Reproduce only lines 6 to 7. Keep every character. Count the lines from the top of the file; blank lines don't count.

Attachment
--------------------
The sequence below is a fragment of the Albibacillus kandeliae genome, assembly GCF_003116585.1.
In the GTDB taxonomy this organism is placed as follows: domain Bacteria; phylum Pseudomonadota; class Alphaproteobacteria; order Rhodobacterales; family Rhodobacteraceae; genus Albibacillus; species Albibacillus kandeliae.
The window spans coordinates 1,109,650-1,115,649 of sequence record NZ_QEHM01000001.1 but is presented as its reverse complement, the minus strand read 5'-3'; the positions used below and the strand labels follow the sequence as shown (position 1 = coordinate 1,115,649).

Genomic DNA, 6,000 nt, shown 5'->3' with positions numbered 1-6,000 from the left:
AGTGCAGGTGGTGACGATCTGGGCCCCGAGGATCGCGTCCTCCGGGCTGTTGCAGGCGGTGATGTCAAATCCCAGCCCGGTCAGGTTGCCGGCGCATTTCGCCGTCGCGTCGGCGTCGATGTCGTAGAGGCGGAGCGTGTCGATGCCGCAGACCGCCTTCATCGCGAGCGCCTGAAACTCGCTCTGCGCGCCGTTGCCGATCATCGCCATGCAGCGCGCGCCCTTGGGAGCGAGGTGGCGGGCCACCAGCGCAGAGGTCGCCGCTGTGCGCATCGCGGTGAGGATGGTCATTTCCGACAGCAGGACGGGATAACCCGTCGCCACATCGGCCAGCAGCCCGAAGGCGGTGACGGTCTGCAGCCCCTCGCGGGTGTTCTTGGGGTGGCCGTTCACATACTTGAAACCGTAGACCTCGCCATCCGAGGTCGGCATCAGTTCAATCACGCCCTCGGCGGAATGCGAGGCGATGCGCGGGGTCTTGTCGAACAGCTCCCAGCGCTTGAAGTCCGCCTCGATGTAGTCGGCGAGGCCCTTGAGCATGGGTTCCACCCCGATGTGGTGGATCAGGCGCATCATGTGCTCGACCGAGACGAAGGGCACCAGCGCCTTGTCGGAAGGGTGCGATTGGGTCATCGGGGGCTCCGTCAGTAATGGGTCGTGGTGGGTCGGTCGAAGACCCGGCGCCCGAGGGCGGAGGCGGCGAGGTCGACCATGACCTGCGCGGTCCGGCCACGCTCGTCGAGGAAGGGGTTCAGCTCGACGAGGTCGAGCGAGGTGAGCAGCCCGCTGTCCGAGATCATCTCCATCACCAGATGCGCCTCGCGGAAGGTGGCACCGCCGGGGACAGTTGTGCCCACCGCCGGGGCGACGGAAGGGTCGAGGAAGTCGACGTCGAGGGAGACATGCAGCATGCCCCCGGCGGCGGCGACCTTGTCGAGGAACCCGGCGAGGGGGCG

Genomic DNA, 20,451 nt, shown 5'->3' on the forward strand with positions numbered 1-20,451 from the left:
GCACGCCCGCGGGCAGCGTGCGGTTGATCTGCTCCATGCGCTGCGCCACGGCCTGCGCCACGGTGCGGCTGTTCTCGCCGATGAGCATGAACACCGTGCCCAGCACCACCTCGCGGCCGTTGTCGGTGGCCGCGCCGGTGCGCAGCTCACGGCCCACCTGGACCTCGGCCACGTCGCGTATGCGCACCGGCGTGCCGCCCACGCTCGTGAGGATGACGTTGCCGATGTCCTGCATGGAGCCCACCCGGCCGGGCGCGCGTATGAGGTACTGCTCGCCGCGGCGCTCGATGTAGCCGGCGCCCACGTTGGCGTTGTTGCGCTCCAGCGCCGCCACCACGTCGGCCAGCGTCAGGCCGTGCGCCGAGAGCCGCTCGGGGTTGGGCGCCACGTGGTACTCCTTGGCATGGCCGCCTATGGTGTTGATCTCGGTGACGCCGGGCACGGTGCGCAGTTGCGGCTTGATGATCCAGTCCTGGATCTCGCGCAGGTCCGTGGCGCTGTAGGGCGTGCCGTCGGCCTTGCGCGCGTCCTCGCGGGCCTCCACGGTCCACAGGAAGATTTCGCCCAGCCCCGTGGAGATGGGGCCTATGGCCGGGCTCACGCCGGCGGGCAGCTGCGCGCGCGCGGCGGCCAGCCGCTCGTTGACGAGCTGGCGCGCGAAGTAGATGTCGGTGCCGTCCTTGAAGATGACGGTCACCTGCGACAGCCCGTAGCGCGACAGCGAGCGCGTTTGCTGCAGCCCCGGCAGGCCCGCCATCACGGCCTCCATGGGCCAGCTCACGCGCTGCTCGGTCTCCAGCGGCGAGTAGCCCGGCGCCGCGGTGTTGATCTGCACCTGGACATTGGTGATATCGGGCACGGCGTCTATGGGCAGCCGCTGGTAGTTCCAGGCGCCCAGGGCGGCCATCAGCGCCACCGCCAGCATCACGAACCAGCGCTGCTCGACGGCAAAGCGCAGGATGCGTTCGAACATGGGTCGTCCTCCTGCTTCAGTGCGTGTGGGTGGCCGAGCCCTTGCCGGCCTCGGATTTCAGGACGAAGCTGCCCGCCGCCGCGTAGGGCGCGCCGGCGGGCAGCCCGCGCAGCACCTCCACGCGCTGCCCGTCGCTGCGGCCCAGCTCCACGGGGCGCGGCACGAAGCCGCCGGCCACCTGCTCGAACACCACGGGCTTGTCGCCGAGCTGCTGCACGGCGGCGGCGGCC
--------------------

Genomic DNA, 20,451 nt, shown 5'->3' on the forward strand with positions numbered 1-20,451 from the left:
GCACGCCCGCGGGCAGCGTGCGGTTGATCTGCTCCATGCGCTGCGCCACGGCCTGCGCCACGGTGCGGCTGTTCTCGCCGATGAGCATGAACACCGTGCCCAGCACCACCTCGCGGCCGTTGTCGGTGGCCGCGCCGGTGCGCAGCTCACGGCCCACCTGGACCTCGGCCACGTCGCGTATGCGCACCGGCGTGCCGCCCACGCTCGTGAGGATGACGTTGCCGATGTCCTGCATGGAGCCCACCCGGCCGGGCGCGCGTATGAGGTACTGCTCGCCGCGGCGCTCGATGTAGCCGGCGCCCACGTTGGCGTTGTTGCGCTCCAGCGCCGCCACCACGTCGGCCAGCGTCAGGCCGTGCGCCGAGAGCCGCTCGGGGTTGGGCGCCACGTGGTACTCCTTGGCATGGCCGCCTATGGTGTTGATCTCGGTGACGCCGGGCACGGTGCGCAGTTGCGGCTTGATGATCCAGTCCTGGATCTCGCGCAGGTCCGTGGCGCTGTAGGGCGTGCCGTCGGCCTTGCGCGCGTCCTCGCGGGCCTCCACGGTCCACAGGAAGATTTCGCCCAGCCCCGTGGAGATGGGGCCTATGGCCGGGCTCACGCCGGCGGGCAGCTGCGCGCGCGCGGCGGCCAGCCGCTCGTTGACGAGCTGGCGCGCGAAGTAGATGTCGGTGCCGTCCTTGAAGATGACGGTCACCTGCGACAGCCCGTAGCGCGACAGCGAGCGCGTTTGCTGCAGCCCCGGCAGGCCCGCCATCACGGCCTCCATGGGCCAGCTCACGCGCTGCTCGGTCTCCAGCGGCGAGTAGCCCGGCGCCGCGGTGTTGATCTGCACCTGGACATTGGTGATATCGGGCACGGCGTCTATGGGCAGCCGCTGGTAGTTCCAGGCGCCCAGGGCGGCCATCAGCGCCACCGCCAGCATCACGAACCAGCGCTGCTCGACGGCAAAGCGCAGGATGCGTTCGAACATGGGTCGTCCTCCTGCTTCAGTGCGTGTGGGTGGCCGAGCCCTTGCCGGCCTCGGATTTCAGGACGAAGCTGCCCGCCGCCGCGTAGGGCGCGCCGGCGGGCAGCCCGCGCAGCACCTCCACGCGCTGCCCGTCGCTGCGGCCCAGCTCCACGGGGCGCGGCACGAAGCCGCCGGCCACCTGCTCGAACACCACGGGCTTGTCGCCGAGCTGCTGCACGGCGGCGGCGGCC